'Sing a Song' easily segued into that, so I went looking for songs with lyrics about Pierrot. I found this old french folk song At Pierrot's Door. The lyrics also seem fitting since Journal52 2014 is almost at an end (never fear! There will be a Journal52 2015). If you follow the link to the song, you can listen to it being sung.
As always I strove for simple. I used the largest brushes I could, kept my brush strokes broad, and didn't worry overmuch about making my painting look like the original or the rules of art. The painting took about 30 minutes (40, if you count taking time to let paint dry).
As usual, it's hard to photograph or scan so that the Sparkle and Shine shows, so I've included some photos that show it a little better, in my write-up about my process below.
To start with, I lightly drew the Pierrot, with an eye to making sure (s)he fit on the page.
Then, using Titanium Buff for the face, and Iridescent Gold for the suit, I blocked in the shapes. I used Golden Acrylics throughout this painting (with the exception of a Viva metallic purple) with a 4 inch round brush for the Pierrot, a liner brush for the face, and a 3/4 inch flat brush for the background.
I didn't worry about getting the shape exact or keeping the lines smooth or straight, at any point. That would kind of defeat the purpose of keeping things simple. For this painting, the idea was to suggest rather than define the Pierrot.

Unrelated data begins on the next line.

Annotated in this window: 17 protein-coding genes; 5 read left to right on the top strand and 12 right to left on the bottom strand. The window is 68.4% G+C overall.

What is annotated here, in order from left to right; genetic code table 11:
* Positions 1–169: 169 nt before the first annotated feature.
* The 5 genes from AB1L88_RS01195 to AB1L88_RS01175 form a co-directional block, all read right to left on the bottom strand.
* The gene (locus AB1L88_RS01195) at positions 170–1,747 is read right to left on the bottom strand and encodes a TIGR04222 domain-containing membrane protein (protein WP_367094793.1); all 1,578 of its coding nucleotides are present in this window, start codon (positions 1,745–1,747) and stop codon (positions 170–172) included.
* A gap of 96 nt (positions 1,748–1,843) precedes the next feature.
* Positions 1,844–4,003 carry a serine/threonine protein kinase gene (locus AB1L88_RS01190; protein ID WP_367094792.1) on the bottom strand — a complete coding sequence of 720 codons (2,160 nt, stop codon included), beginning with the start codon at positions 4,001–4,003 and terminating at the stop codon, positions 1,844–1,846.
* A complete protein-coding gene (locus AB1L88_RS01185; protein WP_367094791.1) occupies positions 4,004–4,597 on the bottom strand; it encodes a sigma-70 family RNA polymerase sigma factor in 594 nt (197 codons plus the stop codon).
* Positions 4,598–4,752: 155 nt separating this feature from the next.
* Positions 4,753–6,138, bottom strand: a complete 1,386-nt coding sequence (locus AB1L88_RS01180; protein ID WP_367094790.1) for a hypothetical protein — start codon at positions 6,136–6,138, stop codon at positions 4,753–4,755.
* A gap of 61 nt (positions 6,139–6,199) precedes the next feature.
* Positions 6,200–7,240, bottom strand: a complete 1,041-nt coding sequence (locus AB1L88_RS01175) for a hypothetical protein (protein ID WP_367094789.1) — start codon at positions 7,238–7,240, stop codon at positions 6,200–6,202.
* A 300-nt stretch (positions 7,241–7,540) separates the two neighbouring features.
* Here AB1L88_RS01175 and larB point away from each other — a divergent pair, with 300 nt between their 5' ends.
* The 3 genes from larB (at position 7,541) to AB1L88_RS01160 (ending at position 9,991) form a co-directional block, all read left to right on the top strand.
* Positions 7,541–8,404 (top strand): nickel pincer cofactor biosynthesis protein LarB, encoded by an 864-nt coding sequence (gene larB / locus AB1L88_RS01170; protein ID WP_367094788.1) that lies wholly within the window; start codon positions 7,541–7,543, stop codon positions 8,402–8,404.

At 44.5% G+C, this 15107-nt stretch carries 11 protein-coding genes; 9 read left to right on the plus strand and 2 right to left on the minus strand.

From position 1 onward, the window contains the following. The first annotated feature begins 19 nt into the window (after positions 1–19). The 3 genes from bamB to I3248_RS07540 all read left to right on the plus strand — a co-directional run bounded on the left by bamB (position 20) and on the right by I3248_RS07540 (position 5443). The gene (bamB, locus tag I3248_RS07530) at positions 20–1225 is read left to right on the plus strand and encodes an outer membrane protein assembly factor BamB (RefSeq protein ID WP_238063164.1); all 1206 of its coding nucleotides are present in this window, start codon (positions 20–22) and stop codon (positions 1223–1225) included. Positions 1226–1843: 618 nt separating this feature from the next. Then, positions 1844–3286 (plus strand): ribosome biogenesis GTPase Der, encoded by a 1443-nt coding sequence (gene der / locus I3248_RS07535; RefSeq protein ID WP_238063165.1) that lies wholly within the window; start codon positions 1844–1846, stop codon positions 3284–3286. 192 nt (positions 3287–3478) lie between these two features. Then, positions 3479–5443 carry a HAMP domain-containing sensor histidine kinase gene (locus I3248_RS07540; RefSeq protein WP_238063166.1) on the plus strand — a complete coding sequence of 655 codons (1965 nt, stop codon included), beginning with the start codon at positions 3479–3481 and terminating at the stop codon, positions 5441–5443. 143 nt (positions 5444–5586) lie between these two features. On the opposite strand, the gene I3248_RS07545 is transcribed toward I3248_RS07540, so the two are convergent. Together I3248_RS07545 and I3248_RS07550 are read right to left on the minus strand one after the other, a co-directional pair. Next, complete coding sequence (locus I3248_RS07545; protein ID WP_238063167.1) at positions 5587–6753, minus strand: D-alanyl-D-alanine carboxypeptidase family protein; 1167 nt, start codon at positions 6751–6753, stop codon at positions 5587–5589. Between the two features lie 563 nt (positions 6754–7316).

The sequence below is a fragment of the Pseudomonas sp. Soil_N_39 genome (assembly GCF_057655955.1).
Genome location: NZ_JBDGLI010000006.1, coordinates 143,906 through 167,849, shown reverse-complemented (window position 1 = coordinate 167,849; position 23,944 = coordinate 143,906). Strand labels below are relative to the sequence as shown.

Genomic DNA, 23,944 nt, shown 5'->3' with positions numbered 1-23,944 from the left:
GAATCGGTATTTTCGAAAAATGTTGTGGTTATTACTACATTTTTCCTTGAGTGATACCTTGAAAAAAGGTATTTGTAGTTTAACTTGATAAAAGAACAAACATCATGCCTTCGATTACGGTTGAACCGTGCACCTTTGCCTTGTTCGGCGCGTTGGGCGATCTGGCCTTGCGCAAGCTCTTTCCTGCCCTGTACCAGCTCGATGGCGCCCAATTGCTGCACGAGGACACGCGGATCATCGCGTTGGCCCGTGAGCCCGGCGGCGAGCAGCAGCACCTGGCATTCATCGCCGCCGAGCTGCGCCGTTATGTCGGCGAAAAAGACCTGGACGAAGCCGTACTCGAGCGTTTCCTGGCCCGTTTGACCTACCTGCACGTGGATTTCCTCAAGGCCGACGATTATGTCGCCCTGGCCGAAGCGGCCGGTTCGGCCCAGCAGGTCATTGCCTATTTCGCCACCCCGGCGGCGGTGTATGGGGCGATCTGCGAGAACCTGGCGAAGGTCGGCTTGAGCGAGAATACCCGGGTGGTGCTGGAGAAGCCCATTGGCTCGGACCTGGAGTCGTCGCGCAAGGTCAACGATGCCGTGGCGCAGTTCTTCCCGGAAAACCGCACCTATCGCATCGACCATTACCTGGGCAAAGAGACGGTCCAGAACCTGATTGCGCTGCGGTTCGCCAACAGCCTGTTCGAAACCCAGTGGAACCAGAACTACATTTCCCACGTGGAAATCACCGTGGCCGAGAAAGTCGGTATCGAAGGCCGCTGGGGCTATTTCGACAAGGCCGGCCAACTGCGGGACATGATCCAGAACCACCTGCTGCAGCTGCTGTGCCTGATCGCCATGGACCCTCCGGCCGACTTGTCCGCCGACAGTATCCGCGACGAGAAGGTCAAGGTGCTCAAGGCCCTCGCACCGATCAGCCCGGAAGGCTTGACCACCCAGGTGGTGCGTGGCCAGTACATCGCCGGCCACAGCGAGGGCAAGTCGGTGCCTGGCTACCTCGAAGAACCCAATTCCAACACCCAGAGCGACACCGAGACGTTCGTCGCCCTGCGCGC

I blocked in the mandolin with Transparent Red Oxide.
Switching to the 3/4 inch flat brush, and Quinacridone Nickel Azo Gold, I blocked in the background, making no effort to smooth out the lines or color. Around the head, I made broad flat strokes to suggest a halo effect. I left white showing where the hair would go and where I would be writing the words to the song.
Its a little difficult to explain, but sometimes, before you know exactly what you want to do, you have to get something down on the page. I mixed Titanium Buff with a tiny brush tip's worth of Naphthol Red (a very powerful color) and some of the Quinacridone Nickel Azo Gold to darken the face, and then used those colors to suggest the eyes, nose and mouth. All this would get painted over entirely, but it helped me understand what my proportions might be and exactly how I wanted the face.
While I was thinking about what I wanted for the face, I moved on to the hair. Using the side of the 4 inch round, I painted broad strokes of the metallic purple for the hair. I made sure that some of the strokes went into the gold in the background.